Blockchain and AI could contribute to the development of direct democracy. They can transfer big hordes of data globally, tracing e-voting procedures and displaying them publicly so that citizens can engage in real-time. Democracy Earth Foundation aspires to “hack democracy“ by advocating open-source software, peer-to-peer networks, and smart contracts. The organization also aims to fight fake identities and reclaim individual accountability in the political sphere. IPDB is a planetary-scale blockchain database built on BigchainDB. It’s a ready-to-use public network with a focus on strong governance.

Is self-play the future of (most) AI?

Go is game whose number of possible moves – more than chess at 10170 – is greater than the number of atoms in the universe.

AlphaGo, the predecessor to AlphaGo Zero, crushed 18-time world champion Lee Sedol and the reigning world number one player, Ke Jie. After beating Jie earlier this year, DeepMind announced AlphaGo was retiring from future competitions.

Now, an even more superior competitor, AlphaGo Zero, could beat the version of AlphaGo that faced Lee Sedol after training for just 36 hours and earned beat its predecessor by 100-0 score after 72 hours. Interestingly, AlphaGo Zero didn’t learn from observing humans playing against each other – unlike AlphaGo – but instead, its neural network relies on an old technique in reinforcement learning: self-play. Self-play means agents can learn behaviours that are not hand-coded on any reinforcement learning task, but the sophistication of the learned behaviour is limited by the sophistication of the environment. In order for an agent to learn intelligent behaviour in a particular environment, the environment has to be challenging, but not too challenging.

Essentially, self-play means that AlphaGo Zero plays against itself. During training, it sits on each side of the table: two instances of the same software face off against each other. A match starts with the game’s black and white stones scattered on the board, placed following a random set of moves from their starting positions. The two computer players are given the list of moves that led to the positions of the stones, and then are each told to come up with multiple chains of next moves along with estimates of the probability they will win by following through each chain. The next move from the best possible chain is then played, and the computer players repeat the above steps, coming up with chains of moves ranked by strength. This repeats over and over, with the software feeling its way through the game and internalizing which strategies turn out to be the strongest.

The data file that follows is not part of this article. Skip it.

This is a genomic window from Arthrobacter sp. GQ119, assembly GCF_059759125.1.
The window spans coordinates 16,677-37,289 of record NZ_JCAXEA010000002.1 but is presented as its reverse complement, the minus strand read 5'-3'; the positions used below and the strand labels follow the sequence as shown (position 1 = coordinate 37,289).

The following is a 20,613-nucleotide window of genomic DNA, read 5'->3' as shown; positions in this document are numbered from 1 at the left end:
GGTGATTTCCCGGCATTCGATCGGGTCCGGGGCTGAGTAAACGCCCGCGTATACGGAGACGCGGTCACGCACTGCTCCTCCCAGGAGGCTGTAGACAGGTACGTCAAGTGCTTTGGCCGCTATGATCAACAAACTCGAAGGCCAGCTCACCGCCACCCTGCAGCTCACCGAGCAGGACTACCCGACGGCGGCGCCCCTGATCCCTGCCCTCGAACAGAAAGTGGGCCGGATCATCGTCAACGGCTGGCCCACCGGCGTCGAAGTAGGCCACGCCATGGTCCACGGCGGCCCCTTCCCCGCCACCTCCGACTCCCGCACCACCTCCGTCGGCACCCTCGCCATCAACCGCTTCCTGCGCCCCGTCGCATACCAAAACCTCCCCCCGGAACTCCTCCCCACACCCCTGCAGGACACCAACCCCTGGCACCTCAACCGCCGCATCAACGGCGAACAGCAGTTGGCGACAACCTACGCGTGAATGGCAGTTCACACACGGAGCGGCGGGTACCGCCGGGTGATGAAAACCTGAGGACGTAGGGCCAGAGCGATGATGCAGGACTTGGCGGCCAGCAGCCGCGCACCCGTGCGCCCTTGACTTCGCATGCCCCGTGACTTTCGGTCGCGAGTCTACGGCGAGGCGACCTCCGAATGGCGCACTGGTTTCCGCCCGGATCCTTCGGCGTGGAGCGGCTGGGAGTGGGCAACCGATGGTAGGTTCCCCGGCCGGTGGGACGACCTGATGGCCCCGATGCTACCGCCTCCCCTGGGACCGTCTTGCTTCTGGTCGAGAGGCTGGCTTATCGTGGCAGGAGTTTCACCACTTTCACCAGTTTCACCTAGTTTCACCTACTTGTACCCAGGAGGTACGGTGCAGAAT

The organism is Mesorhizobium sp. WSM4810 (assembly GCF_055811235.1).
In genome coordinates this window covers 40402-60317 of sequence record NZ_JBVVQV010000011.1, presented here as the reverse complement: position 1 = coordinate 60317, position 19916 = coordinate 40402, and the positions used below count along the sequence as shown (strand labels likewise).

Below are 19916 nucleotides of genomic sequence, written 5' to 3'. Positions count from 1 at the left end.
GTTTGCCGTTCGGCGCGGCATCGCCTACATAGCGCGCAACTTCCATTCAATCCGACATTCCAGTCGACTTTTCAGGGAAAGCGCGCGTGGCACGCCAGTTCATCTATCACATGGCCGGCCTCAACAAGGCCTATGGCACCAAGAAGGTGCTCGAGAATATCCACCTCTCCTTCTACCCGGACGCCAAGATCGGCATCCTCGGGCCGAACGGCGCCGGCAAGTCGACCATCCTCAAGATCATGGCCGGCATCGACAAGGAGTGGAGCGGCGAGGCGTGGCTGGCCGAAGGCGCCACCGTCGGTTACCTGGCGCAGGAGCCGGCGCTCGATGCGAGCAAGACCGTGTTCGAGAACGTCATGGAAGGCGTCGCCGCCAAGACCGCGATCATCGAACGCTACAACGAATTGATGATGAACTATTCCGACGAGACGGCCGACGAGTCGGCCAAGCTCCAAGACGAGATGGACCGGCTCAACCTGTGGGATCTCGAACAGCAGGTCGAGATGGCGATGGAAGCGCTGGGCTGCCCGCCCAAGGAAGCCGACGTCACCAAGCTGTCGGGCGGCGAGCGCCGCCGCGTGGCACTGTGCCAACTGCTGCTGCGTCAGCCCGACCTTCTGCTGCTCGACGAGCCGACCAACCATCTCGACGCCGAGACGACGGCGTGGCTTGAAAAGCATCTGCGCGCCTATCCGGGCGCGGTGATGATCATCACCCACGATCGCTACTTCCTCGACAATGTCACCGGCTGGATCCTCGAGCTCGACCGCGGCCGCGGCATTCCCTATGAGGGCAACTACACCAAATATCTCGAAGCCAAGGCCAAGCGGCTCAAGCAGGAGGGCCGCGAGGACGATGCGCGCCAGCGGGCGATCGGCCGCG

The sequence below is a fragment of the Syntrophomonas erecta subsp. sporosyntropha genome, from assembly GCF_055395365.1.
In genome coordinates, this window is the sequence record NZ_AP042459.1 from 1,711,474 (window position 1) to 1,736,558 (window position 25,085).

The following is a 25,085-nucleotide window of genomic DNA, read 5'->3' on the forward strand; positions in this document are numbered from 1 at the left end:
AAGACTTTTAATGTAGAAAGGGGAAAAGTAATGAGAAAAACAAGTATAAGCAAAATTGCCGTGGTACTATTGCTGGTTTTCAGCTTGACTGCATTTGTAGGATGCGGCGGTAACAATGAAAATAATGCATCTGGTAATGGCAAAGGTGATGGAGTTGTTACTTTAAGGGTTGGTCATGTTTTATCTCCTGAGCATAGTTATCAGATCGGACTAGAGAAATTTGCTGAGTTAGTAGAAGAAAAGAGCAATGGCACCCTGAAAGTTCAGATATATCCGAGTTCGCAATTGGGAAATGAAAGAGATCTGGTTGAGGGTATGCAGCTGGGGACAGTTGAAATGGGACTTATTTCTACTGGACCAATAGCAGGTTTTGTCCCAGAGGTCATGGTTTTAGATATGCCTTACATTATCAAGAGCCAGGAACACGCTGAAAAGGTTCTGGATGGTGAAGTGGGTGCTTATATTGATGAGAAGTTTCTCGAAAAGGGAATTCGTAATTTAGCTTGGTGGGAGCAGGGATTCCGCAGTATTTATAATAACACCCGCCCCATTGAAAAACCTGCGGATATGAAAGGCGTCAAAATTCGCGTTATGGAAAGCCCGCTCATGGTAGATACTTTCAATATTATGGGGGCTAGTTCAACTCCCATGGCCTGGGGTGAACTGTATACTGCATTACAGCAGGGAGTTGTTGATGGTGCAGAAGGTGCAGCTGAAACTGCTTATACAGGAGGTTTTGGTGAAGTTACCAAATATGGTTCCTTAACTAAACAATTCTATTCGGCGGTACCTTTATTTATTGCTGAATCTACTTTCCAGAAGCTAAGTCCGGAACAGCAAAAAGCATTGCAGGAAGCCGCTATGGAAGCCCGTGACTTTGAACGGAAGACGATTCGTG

AlphaGo Zero did start from scratch with no experts guiding it. And it is much more efficient: it only uses a single computer and four of Google’s custom TPU1 chips to play matches, compared to AlphaGo’s several machines and 48 TPUs. Since Zero didn’t rely on human gameplay, and a smaller number of matches, its Monte Carlo tree search is smaller. The self-play algorithm also combined both the value and policy neural networks into one, and was trained on 64 GPUs and 19 CPUs by playing nearly five million games against itself. In comparison, AlphaGo needed months of training and used 1,920 CPUs and 280 GPUs to beat Lee Sedol.

AlphaGo combines the two most powerful ideas about learning to emerge from the past few decades: deep learning and reinforcement learning. In the human brain, sensory information is processed in a series of layers. For instance, visual information is first transformed in the retina, then in the midbrain, and then through many different areas of the cerebral cortex. This creates a hierarchy of representations where simple, local features are extracted first, and then more complex, global features are built from these. The AI equivalent is called deep learning; deep because it involves many layers of processing in simple neuron-like computing units.

But to survive in the world, animals need to not only recognise sensory information, but also act on it. Generations of scientists have studied how animals learn to take a series of actions that maximise their reward. This has led to mathematical theories of reinforcement learning that can now be implemented in AI systems. The most powerful of these is temporal difference learning, which improves actions by maximising its expectation of future reward. It is thus that, among others, it even discovered for itself, without human intervention, classic Go moves such as fuseki opening tactics and life and death.

So are there problems to which the current algorithms can be fairly immediately applied?

One example may be optimisation in controlled industrial settings. Here the goal is often to complete a complex series of tasks while satisfying multiple constraints and minimising cost. As long as the possibilities can be accurately simulated, self-play-based algorithms can explore and learn from a vastly larger space of outcomes than will ever be possible for humans.

Researchers at OpenAI have already experimented with the same technique to train bots to play Dota 2, and published a paper on competitive self play. There are other experiments, such as this one, showing how self-play/teaching AI is better at predicting heart attacks.